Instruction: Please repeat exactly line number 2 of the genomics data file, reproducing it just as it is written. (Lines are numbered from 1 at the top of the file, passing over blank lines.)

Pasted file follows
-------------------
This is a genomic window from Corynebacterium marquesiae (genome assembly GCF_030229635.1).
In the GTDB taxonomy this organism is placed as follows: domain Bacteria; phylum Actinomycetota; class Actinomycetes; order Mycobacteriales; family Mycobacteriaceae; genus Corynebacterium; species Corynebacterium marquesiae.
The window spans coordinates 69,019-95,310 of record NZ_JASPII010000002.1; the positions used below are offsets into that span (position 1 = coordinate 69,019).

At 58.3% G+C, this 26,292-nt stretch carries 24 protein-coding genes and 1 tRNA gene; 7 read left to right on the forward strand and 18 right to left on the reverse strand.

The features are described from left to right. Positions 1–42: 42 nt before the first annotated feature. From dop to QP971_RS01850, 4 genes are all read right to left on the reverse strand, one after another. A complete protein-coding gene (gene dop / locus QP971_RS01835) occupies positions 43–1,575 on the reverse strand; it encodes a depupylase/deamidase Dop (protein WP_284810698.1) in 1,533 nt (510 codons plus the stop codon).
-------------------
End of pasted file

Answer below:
In the GTDB taxonomy this organism is placed as follows: domain Bacteria; phylum Actinomycetota; class Actinomycetes; order Mycobacteriales; family Mycobacteriaceae; genus Corynebacterium; species Corynebacterium marquesiae.